Plum fruit moth Cydia funebrana Michigan State University’s invasive species factsheets

Michigan State University’s invasive species factsheets
Plum fruit moth Cydia funebrana
The plum fruit moth is a pest of stone fruits in Europe
and Asia. The larvae tunnel into fruits reducing marketable
yields. This exotic insect is a concern for Michigan’s stone
fruit producers and tree fruit nurseries.
Michigan risk maps for exotic plant pests.
Other common names
red plum maggot, plum fruit maggot
Systematic position
Insecta > Lepidoptera > Tortricidae > Cydia funebrana
Global distribution
Europe: Albania, Austria, Belgium, Bulgaria, Czech
Republic, Denmark, Finland, France, Germany, Hungary,
Italy, Netherlands, Norway, Poland, Romania, Sicily,
Spain, Sweden, Switzerland, UK, Yugoslavia. Asia: China,
Cyprus, India, Iran, Syria, Turkey, former Soviet Union.
Africa: Algeria.
Adult resting on a plum leaf. (Photo: R. Coutin / OPIE)
Quarantine status
Cydia sp. has been intercepted nearly 6,700 times at
U.S. ports of entry between 1995 and 2003 (Venette et al.
2003) although no specimens were identified specifically as
C. funebrana. This insect is not known to be established in
North America; it has been a target for the national CAPS
survey in the United States (USDA-APHIS 2007).
Plant hosts
The moth feeds primarily on stone fruits (Prunus spp.)
including apricot (P. armeniaca), cherry (P. avium), peach
(P. persica) and plum (P. domestica).
A female moth lays eggs singly on the underside of the
fruit. After hatching, the caterpillar tunnels into the fruit and
feeds around the seed. The mature caterpillar exits the
fruit. Pupation occurs in a cocoon spun in various settings
such as dead wood, under tree bark and in soil. One to
three generations develop per year.
ƒƒ Adult: 10-15 mm wingspan; forewings dark brown with
poorly defined blackish markings; hind wings brown.
ƒƒ Larva: Up to 12 mm long; body pink; head dark brown.
ƒƒ Pupa: Light brown; contained in a cocoon.
ƒƒ Eggs: Flattened and whitish; laid singly.
Larva in a plum. (Photo: R. Coutin / OPIE)
Signs of infestation
ƒƒ Presence of eggs on fruit and fruit stalks.
ƒƒ Entry holes on fruit surface.
ƒƒ Dissecting a suspicious fruit may reveal larvae or frass
in flesh near the seed.
ƒƒ An infested fruit may show symptoms such as
discoloration, gummy droplets oozing out of the
caterpillar’s entry hole, premature ripening and fruit drop.
Prepared by T. Noma, M. Colunga-Garcia, M. Brewer, J. Landis, and A. Gooch as a part of Michigan State University IPM Program and
M. Philip of Michigan Department of Agriculture.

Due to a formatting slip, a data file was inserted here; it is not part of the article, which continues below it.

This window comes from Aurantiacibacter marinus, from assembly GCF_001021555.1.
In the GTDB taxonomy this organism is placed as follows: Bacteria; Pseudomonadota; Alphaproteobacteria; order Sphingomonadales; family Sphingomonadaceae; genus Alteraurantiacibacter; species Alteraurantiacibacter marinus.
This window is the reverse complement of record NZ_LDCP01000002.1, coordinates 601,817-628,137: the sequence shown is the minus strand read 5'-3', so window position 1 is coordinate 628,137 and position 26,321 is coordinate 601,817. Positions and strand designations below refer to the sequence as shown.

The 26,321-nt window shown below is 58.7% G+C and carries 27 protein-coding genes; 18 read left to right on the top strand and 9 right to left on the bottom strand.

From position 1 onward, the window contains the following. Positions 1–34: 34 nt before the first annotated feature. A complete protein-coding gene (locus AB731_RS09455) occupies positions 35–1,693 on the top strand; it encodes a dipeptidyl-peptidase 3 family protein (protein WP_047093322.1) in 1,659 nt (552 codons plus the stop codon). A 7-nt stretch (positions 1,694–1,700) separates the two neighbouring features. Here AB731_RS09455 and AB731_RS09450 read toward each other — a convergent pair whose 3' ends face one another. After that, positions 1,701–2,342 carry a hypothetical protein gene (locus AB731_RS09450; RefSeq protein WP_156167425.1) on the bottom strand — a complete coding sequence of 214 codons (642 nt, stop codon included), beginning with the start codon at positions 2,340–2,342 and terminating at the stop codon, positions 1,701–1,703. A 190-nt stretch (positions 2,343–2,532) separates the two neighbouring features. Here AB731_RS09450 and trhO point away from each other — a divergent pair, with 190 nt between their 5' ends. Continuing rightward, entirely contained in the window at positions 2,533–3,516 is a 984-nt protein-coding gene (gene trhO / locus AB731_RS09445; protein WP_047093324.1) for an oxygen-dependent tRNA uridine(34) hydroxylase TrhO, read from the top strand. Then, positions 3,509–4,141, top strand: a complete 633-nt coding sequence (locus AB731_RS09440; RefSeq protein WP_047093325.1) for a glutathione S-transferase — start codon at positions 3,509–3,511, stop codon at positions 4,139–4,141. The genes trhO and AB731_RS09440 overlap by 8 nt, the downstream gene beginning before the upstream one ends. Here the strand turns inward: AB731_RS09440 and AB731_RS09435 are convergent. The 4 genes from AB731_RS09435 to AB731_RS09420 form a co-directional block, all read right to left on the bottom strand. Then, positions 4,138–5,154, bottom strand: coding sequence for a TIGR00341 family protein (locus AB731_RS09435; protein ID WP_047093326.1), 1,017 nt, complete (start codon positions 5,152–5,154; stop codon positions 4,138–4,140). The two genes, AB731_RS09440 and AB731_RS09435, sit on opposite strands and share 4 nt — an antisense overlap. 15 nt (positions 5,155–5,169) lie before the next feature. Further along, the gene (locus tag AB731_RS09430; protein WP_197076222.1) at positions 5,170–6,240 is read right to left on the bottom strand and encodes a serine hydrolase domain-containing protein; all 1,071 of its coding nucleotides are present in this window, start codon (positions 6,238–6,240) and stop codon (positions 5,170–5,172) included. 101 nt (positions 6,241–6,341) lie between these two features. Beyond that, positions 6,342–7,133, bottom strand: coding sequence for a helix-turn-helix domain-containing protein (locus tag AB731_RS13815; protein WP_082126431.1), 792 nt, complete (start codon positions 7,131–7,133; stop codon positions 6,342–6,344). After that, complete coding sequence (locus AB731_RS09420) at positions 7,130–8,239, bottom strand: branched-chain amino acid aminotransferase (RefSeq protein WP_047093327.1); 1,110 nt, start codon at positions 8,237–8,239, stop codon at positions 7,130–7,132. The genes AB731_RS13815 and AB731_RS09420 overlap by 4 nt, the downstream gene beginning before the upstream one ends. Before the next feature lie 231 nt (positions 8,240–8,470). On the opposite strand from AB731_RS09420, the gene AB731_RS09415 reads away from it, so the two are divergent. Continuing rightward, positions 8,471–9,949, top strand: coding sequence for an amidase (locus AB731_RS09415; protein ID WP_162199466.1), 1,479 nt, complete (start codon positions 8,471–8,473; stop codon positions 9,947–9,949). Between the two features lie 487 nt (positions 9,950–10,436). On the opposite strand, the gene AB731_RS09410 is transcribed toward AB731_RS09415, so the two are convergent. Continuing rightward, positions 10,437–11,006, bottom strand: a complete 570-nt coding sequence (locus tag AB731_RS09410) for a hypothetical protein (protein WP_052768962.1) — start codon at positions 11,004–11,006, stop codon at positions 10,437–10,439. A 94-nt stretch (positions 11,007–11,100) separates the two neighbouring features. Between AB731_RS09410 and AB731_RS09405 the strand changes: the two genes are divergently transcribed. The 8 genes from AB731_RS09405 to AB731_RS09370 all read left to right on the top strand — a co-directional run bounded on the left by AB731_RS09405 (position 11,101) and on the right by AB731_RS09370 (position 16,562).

Plum fruit moth
Gummy droplets oozing out of larval
entry holes in a plum. (Photo: R.
Coutin / OPIE)
Potential economic and environmental
impacts to Michigan
This moth is regarded as a major pest of stone fruits in
Europe and Asia, and it may impact stone fruit production
and tree fruit nurseries if introduced into Michigan. Venette
et al. (2003) have forecasted that Michigan is likely to
provide suitable habitats for the plum fruit moth based on
its climate and plant host availability.
Likely pathways of entry to Michigan
Imports of stone fruits from Asia and Europe.
Management notes
***If you find something suspicious on a susceptible
host plant, please contact MSU Diagnostic Services (517355-4536), your county extension office, or the Michigan
Department of Agriculture (1-800-292-3939).***
For surveys of the plum fruit moth, eggs, larvae, and
pupae may be visually inspected on host plants (Venette
et al. 2003). Light and pheromone traps may be used to
monitor adults, although they may also attract many other
species (Venette et al. 2003). In Europe, sex pheromones
have been used for mating disruption of plum fruit moth
(Venette et al. 2003).
Alford, D. V. 2007. Pests of fruit crops. Academic Press, Boston.
INRA-HYPPZ. Cydia funebrana (Treitschke). French National Institute for Agricultural Research.
RHS. 2009. Plum moth (Cydia funebrana). Royal Horticultural Society. (
USDA-APHIS. 2007. National CAPS committee fiscal year 2004 target pests.
Venette, R.C., E.E. Davis, M. DaCosta, H. Heisler, and M. Larson. 2003. Mini risk assessment: plum fruit moth, Cydia funebrana
(Treitschke) [Lepidoptera: Tortricidae].
February 2010.
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in cooperation with the U.S. Department of Agriculture. Thomas G. Coon, Director, MSU Extension, East Lansing,MI 48824. This information is for educational purposes only. Reference to commercial
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